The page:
Sources close to the murder venue – the Ankara Centre for Contemporary Art – say he had been spotted at the exhibition’s opening night on Friday, where he was thought to be on a reconnaissance mission.
The night before the murder, Altintas, who had been in Ankara’s riot police division for two-and-half-years, stayed in a hotel close to the gallery.
On the morning of the assassination he called in sick, telling his employers he would bring a sick note on his return.
Altintas, who lived in a shared flat in the Demetevler neighbourhood on Ankara’s outskirts, then walked to the gallery.
He showed his police identification, allowing him to bypass security and bring a gun into the venue.
Footage shows him dressed smartly in a black suit, necktie and white shirt, hovering in the background behind Karlov, as he gave his speech.
He stands around ten metres behind Karlov, before calmly strolling off to the left, occasionally glancing at his jacket’s inside pocket.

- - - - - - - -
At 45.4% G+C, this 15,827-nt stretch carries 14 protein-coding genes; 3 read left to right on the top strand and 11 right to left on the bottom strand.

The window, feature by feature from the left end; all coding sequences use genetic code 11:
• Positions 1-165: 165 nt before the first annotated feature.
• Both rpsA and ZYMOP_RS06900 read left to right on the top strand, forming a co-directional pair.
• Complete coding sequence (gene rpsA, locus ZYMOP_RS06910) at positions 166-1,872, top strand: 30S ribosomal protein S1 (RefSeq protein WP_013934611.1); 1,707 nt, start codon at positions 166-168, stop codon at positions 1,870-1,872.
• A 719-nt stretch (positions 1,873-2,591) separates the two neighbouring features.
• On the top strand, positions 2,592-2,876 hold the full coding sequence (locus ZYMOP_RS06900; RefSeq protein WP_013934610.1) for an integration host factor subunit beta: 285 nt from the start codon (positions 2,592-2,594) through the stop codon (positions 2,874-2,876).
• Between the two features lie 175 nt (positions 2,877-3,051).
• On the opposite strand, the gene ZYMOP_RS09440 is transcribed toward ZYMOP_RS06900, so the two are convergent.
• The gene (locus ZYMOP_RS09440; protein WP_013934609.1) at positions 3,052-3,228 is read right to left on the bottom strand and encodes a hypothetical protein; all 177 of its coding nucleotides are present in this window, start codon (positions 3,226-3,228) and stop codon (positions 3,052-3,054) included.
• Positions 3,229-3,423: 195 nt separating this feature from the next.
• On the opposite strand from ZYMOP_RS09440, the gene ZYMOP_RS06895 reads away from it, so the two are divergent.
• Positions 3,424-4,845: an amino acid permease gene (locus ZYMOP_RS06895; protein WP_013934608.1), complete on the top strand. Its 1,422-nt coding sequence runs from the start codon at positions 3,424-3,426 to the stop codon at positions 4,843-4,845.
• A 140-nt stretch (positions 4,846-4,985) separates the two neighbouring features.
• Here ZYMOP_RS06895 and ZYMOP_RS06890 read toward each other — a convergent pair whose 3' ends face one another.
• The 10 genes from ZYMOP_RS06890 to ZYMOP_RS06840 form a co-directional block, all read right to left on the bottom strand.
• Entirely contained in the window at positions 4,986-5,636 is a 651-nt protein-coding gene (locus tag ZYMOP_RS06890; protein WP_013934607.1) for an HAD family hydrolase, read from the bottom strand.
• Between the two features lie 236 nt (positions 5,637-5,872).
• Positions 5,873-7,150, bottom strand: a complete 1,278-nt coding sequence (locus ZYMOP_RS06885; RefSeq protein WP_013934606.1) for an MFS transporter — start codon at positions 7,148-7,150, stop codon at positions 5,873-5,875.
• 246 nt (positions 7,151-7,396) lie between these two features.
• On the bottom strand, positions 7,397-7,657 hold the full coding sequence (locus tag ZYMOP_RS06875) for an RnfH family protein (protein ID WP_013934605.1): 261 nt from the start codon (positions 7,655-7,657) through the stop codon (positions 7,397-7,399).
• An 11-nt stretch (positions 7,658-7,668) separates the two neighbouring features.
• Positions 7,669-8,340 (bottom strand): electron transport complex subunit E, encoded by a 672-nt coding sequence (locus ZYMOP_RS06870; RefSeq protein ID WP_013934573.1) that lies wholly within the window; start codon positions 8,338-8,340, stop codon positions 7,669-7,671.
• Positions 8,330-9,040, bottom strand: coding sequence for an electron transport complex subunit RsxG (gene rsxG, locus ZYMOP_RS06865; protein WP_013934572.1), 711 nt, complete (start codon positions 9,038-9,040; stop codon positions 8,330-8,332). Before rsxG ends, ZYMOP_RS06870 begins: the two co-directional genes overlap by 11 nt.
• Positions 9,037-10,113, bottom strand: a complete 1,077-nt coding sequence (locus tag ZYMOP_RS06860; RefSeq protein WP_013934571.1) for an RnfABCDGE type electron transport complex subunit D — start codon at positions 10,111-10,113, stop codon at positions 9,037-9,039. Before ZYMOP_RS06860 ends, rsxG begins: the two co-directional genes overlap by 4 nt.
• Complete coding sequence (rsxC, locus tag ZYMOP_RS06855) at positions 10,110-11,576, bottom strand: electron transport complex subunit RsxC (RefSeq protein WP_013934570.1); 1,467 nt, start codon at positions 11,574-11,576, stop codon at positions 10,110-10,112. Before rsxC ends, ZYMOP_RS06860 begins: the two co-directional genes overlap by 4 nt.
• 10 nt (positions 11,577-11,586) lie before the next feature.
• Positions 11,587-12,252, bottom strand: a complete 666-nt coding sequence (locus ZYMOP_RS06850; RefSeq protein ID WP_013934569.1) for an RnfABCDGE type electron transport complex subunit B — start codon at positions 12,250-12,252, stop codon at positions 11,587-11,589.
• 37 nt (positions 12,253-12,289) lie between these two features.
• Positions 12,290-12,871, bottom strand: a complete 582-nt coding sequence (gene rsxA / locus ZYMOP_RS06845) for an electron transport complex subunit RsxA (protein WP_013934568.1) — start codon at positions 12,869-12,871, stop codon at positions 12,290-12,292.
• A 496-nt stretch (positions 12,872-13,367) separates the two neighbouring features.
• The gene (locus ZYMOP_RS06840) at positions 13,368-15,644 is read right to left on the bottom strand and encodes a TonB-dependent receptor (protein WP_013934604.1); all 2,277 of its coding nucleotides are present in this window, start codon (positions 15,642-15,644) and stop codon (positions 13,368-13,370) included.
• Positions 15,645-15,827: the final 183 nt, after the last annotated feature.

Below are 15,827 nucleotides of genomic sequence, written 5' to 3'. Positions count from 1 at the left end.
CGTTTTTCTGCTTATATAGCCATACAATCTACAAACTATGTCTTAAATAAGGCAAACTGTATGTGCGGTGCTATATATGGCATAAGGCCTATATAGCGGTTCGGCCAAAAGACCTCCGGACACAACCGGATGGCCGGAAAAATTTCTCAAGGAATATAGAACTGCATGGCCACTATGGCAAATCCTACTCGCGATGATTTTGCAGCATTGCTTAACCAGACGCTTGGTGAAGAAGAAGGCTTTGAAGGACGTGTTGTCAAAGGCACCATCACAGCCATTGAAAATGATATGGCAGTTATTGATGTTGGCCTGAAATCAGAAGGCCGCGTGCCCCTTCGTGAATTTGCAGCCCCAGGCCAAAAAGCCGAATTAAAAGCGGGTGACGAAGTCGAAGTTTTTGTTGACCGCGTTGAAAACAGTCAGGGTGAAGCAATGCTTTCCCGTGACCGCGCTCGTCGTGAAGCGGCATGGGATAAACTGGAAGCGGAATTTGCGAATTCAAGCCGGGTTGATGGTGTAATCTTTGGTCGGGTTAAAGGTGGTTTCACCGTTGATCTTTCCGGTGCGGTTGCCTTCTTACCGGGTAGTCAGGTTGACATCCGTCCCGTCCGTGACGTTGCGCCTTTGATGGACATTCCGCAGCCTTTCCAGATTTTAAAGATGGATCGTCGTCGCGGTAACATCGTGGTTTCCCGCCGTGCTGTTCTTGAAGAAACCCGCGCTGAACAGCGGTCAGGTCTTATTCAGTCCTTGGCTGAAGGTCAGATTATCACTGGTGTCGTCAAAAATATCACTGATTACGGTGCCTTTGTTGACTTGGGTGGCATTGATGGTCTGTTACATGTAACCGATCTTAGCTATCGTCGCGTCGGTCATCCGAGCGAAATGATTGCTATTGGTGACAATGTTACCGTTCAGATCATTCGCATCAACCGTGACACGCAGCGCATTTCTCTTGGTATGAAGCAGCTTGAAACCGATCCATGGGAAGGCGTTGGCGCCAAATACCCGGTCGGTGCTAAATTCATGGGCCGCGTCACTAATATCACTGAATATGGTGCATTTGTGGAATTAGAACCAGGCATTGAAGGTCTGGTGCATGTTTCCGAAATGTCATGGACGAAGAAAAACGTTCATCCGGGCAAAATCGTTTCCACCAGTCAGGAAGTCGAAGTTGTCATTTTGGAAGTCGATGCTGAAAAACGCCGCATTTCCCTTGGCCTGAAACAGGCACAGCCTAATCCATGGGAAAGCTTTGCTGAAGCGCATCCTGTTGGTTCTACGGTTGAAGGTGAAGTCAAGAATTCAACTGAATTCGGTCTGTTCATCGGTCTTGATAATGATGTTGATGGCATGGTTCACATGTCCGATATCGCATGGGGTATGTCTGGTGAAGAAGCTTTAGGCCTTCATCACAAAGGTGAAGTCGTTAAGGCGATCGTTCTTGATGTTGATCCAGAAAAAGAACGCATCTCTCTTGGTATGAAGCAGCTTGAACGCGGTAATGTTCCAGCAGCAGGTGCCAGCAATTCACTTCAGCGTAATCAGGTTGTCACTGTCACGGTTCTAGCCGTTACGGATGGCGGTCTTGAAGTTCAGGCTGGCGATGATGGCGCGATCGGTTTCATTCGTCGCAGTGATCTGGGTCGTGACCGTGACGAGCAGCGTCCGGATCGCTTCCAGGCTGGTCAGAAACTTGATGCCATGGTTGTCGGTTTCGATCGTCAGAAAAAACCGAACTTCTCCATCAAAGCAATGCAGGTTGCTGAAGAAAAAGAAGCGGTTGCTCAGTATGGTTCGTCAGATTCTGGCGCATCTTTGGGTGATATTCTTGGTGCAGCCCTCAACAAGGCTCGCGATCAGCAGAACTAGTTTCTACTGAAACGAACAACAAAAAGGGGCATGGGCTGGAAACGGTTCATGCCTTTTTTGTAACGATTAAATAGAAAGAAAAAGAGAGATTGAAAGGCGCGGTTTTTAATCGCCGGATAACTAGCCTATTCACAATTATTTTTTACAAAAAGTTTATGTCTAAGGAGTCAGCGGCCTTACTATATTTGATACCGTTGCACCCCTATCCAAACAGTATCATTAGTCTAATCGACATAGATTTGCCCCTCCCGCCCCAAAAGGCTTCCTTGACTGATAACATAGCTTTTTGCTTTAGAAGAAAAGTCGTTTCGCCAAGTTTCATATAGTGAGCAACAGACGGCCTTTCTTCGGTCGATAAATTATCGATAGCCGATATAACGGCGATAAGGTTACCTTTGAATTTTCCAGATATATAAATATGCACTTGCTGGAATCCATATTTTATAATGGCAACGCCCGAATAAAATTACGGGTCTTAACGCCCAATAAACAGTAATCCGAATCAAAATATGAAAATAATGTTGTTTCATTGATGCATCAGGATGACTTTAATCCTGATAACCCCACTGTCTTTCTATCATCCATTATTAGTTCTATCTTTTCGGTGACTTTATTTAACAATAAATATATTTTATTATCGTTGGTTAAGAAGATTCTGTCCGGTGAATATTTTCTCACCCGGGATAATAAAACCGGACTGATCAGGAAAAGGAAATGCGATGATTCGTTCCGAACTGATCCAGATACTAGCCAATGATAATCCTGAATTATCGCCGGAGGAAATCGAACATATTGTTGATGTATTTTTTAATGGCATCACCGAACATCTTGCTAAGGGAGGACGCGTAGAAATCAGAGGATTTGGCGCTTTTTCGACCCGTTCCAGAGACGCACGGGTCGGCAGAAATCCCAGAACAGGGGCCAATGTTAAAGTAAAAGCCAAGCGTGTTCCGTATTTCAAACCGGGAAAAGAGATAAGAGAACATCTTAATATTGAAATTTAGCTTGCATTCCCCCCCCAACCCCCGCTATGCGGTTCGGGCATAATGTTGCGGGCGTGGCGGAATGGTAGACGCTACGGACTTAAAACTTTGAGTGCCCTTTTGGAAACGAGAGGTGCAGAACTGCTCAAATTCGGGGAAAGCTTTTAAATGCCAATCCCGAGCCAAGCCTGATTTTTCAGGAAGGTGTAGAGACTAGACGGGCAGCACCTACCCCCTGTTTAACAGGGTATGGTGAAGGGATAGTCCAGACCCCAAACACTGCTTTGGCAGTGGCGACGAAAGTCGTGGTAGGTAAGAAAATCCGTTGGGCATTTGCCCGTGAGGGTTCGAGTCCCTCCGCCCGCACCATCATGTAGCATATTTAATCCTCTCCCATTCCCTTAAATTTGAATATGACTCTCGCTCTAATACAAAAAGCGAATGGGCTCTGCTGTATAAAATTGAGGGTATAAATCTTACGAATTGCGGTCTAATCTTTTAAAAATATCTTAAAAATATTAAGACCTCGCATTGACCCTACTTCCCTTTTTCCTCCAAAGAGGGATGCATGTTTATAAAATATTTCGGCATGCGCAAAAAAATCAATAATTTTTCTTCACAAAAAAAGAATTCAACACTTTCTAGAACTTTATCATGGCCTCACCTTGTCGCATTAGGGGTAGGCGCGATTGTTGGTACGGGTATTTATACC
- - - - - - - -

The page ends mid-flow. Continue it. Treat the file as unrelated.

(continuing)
Seconds later he pulled out his weapon and shot Karlov nine times. He was later killed after Turkish special forces stormed the building.
Investigators are looking into whether Altintas had links to US-based Muslim cleric Fethullah Gulen, who Ankara blames for the failed coup in July.
But the slogans he shouted suggested he was aligned to a radical Islamist ideology, reported Reuters.
Jabhat Fatah al-Sham, formerly al-Nusra Front, published a letter saying Altintas was one of its fighters.
Altintas is from a small town called Söke, on Turkey’s Aegean coast, where his parents still live.
His mother, father, sister and two other relatives, as well as his Ankara flatmate, have been detained for questioning by police.